Brenda Gourley: For what it's worth, all students are making a very valuable investment

Vice-Chancellor, The Open University
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The Independent Online

As we encourage an ever larger number of people into higher education, it is argued that the economic return from a person attending university can be computed by calculating their additional earnings from such an education over the course of their lifetime. I would like to discuss some of the assumptions built into this argument:

As we encourage an ever larger number of people into higher education, it is argued that the economic return from a person attending university can be computed by calculating their additional earnings from such an education over the course of their lifetime. I would like to discuss some of the assumptions built into this argument:

A person's average earnings will be greater if they have participated in higher education.

This is probably so - but, as we aim at 50 per cent of the population receiving higher education, this average is bound to drop. It is true that the total earnings of an educated workforce are likely to be higher than the total earnings of an uneducated workforce in any one country, but the averages within the country will change.

The younger one is when one attends university, the better.

This might well be so if young people knew exactly what they wanted to do in their lives and stuck to their original intentions. It is sometimes said that "university is wasted on the young" precisely because they often have neither the experience nor the wisdom to appreciate the opportunity. The focus and motivation of older students, who know exactly what they want to do and waste no time in achieving their goals, ends up costing the taxpayer less and the student less as well.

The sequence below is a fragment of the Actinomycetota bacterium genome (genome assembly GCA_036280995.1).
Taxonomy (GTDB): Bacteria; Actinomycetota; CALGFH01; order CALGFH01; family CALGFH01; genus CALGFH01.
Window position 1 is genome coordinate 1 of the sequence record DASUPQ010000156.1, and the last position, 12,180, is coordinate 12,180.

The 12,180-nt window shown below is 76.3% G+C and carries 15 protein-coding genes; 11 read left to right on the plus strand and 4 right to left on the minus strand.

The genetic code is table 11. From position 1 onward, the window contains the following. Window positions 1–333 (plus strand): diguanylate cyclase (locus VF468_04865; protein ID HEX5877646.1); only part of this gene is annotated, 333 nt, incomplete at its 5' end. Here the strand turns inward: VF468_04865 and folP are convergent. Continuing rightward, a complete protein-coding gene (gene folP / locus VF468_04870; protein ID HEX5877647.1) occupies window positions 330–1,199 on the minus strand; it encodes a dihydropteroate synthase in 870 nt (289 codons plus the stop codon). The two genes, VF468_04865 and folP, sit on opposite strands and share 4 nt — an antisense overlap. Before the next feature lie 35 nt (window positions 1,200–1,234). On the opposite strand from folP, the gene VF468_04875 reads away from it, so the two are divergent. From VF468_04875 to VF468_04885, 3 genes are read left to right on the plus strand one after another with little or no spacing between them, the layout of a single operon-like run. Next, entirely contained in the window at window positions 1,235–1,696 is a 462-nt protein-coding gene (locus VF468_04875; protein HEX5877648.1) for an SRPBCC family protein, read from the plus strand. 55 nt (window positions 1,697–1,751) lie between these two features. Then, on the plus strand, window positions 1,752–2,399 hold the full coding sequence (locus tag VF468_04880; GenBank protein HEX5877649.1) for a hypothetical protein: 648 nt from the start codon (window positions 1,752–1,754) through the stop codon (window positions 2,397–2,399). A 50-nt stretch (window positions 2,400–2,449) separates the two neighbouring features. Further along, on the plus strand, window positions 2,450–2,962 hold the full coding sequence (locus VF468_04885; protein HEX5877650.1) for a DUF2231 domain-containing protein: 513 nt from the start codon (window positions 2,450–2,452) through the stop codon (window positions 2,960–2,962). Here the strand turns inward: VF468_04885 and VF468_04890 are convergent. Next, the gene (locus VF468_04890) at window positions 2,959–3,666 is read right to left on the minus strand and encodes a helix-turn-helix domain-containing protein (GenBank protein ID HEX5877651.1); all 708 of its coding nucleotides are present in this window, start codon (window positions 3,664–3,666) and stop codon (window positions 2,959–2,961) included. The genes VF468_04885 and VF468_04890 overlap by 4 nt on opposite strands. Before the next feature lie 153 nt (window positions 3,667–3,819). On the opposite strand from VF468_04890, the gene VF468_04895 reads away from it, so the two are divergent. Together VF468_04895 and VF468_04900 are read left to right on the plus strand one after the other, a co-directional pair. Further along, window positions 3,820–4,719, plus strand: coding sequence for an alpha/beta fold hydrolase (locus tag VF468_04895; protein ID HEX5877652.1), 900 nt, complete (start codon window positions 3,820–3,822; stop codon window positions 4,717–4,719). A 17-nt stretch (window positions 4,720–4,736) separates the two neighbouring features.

The longer a person lives, the better the investment.

This is a non-trivial consideration in today's world when people are living longer. Unfortunately a great deal of what one learns in youth becomes obsolete in a world where new knowledge is being generated at such amazing speed. We know that the average person now expects to have five disparate careers during a lifetime and has no way of predicting what these careers will be. The only thing of which we are certain is that lifelong learning opportunities are essential to equip and re-equip as necessary.

Education often produces a 'psychic' income which cannot be computed.

The many thousands of people studying for their own enjoyment as they grow older are likely to be happier and more fulfilled than their less active counterparts. It has been suggested that older people who are engaged in study are likely to be healthier; there often being a correlation between mental and physical health.

There are likely to be people who may not benefit according to economic norms, but for whom education will still be a preferable alternative that should be encouraged and funded.

For example, people serving long-term prison sentences would be better equipped to return to the world outside the prison walls if they had acquired some useful degree; certainly society would be served by them having viable alternatives to their former lives.

At The Open University, as long as we continue to receive adequate funding from government, we don't have to ponder whether these points are universally true or not. We are constantly told by our students that the opportunity to study, completely and unconditionally offered (because of our "openness"), is greatly appreciated and continues to change their lives in countless deeply affecting ways. The fact that this opportunity is available must be the mark of a civilised and humane society. Long may it be so.

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